Building Blocks

Last updated: 16 Jan 2019
Introduction

Supporting parents and carers to care for their child

Building Blocks is a creative, home-based programme for parents and carers of children under 7-years-old who may need extra support in gaining the skills and knowledge they need to care for their child.

Building Blocks aims to help parents and carers:

  • make their home safe
  • improve their bond with their children
  • establish good routines, including money and household management
  • develop confidence in household tasks
  • feel confident about looking after their child’s health
  • help their child grow and learn.
How it works

How Building Blocks works

Building Blocks can vary in length from two to 20 sessions depending on the amount of support a family needs.

Each family completes an assessment form before the programme begins, to determine whether Building Blocks is the right programme for them and, if so, what the sessions should focus on to achieve the best outcome for the family.

During the home-based sessions, practitioners use a modelling and mirroring approach to show parents, rather than tell them, how to manage different parenting tasks. This gives parents the opportunity to practice and observe positive behaviour.

Building Blocks practitioners work with the whole family to tailor the programme and each session to meet the family’s needs. They choose from a range of activities that are focused on five key areas:

  • physical – meal preparation; maintaining good hygiene; managing household finances
  • safety – making the family home safe; understanding how to be safe online; supervising children in and outside of the home
  • development – managing bedtimes; rewarding good behaviour; getting children ready for school
  • emotional – managing stressful situations; developing healthy relationships
  • pre-birth – self-care during pregnancy; preparing for birth.
Evidence base

The evidence base

Research highlights the links between features of early parental care and children’s intellectual, behavioural and emotional development (Axford et al, 2015; Olds, Sadler and Kitzman, 2007).

In recognition of this, the Building Blocks programme incorporates:

  • attachment theory
  • ecological and social-learning theories
  • a solution-focused approach
  • theories of child and brain development.

Research shows that home-based and home-visiting programmes can be an effective mechanism for helping parents care for their children and provide a safe home environment (Howard and Brooks-Gunn, 2009; Sweet and Appelbaum, 2004).

The Building Blocks programme is also informed by what we’ve learnt about supporting parents through delivering and evaluating other programmes:

Who it is for

Who is Building Blocks for?

Building Blocks is for parents and carers of children under 7-years-old who may need extra support to gain the skills and knowledge to care for their child. It can be used with families where children have complex needs.

Building Blocks focuses on the child identified in the initial assessment as most in need, but it takes into account all children in the family.

Building Blocks is actively inclusive and culturally sensitive. It uses tools and activities that are practical and visual, and takes into account cultural differences.

Making a referral

If you want to make a referral to Building Blocks, please get in touch with one of the service centres delivering the programme, as listed under the Locations tab.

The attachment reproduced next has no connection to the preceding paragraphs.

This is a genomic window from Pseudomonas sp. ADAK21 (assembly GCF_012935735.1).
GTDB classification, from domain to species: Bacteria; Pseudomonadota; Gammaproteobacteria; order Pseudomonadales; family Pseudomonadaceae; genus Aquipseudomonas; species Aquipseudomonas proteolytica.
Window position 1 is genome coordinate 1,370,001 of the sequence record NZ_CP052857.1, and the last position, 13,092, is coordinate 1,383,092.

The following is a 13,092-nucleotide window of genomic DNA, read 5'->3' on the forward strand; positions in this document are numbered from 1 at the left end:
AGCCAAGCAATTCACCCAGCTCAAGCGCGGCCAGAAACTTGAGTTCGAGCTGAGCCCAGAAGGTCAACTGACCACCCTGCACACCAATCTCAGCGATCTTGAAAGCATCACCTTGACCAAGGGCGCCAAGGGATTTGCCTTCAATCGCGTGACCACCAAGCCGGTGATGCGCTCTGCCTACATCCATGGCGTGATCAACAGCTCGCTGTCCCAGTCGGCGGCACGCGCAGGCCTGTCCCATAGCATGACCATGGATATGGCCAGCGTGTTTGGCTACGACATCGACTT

Evaluation

Evaluation of Building Blocks

We’re evaluating Building Blocks to find out how the programme is delivered, what works well and whether it can be improved.

How we’re evaluating this service

Our initial evaluation focuses on the feasibility of implementing the Building Blocks model with local-authority partners. The learning from the initial evaluation will help us carry out a full impact evaluation in the future.

We’re collecting data from the three areas where we’re delivering Building Blocks. There are three main elements:

Family data

The family data includes demographic data about the families involved, as well as information about their specific needs and the way the service was delivered to them.

Case studies

We’re carrying out case studies of ten families. This will involve interviews with as many people as possible, including:

  • parents
  • children (if the child is aged 5-7 and their parents consent to them being involved)
  • NSPCC practitioners
  • local-authority practitioners
  • the person who referred the family to the service (where this is a different person to the local-authority practitioner).

Testing outcomes measures

We’ll be testing the evaluation measures we use for this initial evaluation, to see if they can be used in a full impact evaluation later on.

Evaluation tools

The evaluation uses the following measures:

  • Graded Care Profile 2 (GCP2).
  • Maternal Antenatal Attachment Scale (MAAS)
  • Mother Object Relationship Scale – Short Form (MORS-SF)
  • Rosenberg self-esteem scale
  • Strengths and Difficulties Questionnaire (SDQ).
References and resources

References and resources

Axford, N. et al (2015) The best start at home: what works to improve the quality of parent-child interactions from conception to age 5 years?: a rapid review of interventions (PDF). London: Early Intervention Foundation.

Howard, K. and Brooks-Gunn, J. (2009) The role of home-visiting programs in preventing child abuse and neglect. Future Child, 19(2): 119-146.

Olds, D.L., Sadler, L. and Kitzman, H. (2007) Programs for parents of infants and toddlers: recent evidence from randomized trials. Journal of Child Psychology and Psychiatry and Allied Disciplines, 48(3/4): 335-391.

Sweet, M.A. and Appelbaum, M.I. (2004) Is home visiting an effective strategy?: a meta-analytic review of home visiting programs for families with young children. Child Development, 75(5): 1435-1456.